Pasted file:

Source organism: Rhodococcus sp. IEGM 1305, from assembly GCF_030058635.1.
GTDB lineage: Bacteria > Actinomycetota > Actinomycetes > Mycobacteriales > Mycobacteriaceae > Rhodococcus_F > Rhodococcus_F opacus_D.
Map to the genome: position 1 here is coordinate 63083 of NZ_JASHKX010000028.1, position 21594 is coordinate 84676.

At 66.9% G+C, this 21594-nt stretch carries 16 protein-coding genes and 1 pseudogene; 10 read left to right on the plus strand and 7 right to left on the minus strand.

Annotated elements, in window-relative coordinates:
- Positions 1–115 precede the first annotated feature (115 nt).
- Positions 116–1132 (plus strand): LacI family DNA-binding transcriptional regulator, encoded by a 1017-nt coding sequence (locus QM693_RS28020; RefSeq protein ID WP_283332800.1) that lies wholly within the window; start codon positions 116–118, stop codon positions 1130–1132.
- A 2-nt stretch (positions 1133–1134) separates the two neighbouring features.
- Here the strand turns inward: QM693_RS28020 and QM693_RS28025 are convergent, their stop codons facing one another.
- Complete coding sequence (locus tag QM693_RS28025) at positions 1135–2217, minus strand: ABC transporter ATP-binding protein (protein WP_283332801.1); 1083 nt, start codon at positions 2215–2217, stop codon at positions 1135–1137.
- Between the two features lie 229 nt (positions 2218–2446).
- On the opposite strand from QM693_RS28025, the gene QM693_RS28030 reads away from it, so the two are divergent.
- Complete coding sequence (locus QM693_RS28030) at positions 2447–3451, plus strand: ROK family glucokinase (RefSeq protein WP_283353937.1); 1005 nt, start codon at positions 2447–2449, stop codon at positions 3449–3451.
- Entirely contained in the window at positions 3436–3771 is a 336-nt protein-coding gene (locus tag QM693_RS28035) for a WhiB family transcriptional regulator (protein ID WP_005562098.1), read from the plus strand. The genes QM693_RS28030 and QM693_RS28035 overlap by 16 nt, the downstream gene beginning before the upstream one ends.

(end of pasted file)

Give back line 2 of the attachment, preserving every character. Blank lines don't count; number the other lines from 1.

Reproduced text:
GTDB lineage: Bacteria > Actinomycetota > Actinomycetes > Mycobacteriales > Mycobacteriaceae > Rhodococcus_F > Rhodococcus_F opacus_D.